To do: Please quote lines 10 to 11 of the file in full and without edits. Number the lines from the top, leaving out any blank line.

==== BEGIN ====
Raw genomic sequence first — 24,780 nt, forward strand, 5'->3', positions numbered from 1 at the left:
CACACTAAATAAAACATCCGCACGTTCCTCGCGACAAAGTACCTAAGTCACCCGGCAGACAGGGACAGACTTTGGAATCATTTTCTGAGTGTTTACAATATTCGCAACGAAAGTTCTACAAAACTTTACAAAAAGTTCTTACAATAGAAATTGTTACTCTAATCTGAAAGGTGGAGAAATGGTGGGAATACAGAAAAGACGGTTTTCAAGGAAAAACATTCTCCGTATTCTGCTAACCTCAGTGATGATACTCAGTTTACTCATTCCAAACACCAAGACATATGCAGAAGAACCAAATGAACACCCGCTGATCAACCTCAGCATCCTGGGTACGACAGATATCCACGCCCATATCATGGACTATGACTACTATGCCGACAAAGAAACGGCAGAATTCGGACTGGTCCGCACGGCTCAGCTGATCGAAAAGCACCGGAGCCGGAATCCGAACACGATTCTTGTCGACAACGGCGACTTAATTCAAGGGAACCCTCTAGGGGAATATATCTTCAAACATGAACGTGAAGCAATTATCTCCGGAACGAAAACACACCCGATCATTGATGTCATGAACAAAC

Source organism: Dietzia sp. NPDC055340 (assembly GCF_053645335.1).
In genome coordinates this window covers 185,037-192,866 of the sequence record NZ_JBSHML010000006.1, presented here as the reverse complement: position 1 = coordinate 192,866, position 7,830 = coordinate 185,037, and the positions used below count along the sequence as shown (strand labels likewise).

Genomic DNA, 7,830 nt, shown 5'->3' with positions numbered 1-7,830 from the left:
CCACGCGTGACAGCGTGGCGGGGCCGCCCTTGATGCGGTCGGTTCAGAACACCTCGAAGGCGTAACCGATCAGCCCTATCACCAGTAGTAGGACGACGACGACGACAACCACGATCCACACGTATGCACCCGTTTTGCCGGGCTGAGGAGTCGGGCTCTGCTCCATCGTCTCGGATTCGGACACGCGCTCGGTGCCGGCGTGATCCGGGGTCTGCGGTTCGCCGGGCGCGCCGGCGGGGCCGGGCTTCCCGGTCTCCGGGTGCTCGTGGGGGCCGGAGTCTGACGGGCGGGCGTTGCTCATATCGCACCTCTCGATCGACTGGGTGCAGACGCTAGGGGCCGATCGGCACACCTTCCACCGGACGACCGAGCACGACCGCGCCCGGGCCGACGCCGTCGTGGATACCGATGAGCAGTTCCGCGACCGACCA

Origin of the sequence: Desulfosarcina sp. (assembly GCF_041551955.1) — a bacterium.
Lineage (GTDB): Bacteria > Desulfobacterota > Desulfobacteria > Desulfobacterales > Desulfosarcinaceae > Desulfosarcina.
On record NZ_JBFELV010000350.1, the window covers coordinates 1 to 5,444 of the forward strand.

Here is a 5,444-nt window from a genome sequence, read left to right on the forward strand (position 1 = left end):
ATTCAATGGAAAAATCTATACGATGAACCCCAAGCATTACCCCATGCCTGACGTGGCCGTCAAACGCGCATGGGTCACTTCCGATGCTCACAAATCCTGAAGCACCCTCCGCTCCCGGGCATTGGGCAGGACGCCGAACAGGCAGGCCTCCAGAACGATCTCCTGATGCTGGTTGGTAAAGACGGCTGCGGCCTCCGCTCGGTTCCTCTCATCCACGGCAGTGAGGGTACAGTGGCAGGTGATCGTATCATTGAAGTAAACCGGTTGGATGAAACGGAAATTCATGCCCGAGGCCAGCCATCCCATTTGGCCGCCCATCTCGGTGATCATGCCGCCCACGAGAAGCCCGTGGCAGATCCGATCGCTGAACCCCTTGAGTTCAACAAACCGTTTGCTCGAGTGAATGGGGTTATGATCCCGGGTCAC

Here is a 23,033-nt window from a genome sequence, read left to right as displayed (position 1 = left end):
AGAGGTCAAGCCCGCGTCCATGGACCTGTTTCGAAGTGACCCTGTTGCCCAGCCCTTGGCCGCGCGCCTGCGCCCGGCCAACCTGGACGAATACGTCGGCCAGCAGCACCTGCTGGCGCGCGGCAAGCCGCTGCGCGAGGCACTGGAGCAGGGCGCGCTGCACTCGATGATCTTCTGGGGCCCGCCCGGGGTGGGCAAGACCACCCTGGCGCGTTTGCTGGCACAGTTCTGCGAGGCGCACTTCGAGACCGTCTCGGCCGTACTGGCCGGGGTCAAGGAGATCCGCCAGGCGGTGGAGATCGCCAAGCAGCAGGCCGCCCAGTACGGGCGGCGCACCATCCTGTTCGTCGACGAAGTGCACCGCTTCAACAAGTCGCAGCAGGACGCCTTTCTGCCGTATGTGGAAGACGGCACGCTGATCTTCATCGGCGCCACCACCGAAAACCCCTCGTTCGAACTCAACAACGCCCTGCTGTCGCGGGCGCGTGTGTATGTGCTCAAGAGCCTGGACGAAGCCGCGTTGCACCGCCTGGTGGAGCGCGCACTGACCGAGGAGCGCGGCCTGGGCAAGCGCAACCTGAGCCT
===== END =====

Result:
Here is a 5,444-nt window from a genome sequence, read left to right on the forward strand (position 1 = left end):
ATTCAATGGAAAAATCTATACGATGAACCCCAAGCATTACCCCATGCCTGACGTGGCCGTCAAACGCGCATGGGTCACTTCCGATGCTCACAAATCCTGAAGCACCCTCCGCTCCCGGGCATTGGGCAGGACGCCGAACAGGCAGGCCTCCAGAACGATCTCCTGATGCTGGTTGGTAAAGACGGCTGCGGCCTCCGCTCGGTTCCTCTCATCCACGGCAGTGAGGGTACAGTGGCAGGTGATCGTATCATTGAAGTAAACCGGTTGGATGAAACGGAAATTCATGCCCGAGGCCAGCCATCCCATTTGGCCGCCCATCTCGGTGATCATGCCGCCCACGAGAAGCCCGTGGCAGATCCGATCGCTGAACCCCTTGAGTTCAACAAACCGTTTGCTCGAGTGAATGGGGTTATGATCCCGGGTCAC